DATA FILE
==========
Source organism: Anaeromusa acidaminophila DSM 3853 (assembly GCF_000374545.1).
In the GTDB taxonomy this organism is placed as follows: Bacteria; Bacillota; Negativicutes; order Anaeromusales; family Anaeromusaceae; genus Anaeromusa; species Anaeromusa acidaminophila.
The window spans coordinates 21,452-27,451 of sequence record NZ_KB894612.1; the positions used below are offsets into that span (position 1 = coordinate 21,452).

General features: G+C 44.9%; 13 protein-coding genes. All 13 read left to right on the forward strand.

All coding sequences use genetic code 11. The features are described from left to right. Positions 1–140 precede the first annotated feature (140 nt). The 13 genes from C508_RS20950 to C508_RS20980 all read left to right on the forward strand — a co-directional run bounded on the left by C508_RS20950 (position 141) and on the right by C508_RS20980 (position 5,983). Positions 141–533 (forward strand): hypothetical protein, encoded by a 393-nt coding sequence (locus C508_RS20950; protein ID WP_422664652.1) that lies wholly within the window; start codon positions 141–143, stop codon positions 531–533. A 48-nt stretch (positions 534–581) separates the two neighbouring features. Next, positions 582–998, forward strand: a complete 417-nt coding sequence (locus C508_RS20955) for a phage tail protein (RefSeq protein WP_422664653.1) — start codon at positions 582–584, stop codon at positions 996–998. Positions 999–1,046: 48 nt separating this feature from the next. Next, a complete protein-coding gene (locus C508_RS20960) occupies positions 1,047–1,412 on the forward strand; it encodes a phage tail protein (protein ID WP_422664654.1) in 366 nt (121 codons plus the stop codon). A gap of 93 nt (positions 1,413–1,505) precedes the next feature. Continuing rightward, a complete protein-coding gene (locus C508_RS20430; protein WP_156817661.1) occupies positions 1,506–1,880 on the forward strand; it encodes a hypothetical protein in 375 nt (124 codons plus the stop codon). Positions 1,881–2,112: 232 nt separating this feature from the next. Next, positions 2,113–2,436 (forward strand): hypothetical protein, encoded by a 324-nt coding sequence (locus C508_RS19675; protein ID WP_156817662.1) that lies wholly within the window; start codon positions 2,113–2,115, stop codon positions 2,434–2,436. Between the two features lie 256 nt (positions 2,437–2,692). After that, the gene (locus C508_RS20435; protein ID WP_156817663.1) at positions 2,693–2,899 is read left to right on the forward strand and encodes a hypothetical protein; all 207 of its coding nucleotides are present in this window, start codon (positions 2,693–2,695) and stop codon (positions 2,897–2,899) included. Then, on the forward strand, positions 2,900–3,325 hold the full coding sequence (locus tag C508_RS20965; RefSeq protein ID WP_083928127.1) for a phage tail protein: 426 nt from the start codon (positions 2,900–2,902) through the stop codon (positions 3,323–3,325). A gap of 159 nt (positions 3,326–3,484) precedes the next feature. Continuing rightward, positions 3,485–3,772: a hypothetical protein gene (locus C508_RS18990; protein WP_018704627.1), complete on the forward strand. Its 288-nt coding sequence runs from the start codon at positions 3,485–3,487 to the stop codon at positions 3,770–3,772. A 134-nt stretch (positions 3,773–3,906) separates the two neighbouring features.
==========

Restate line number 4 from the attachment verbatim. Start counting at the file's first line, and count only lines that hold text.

General features: G+C 44.9%; 13 protein-coding genes. All 13 read left to right on the forward strand.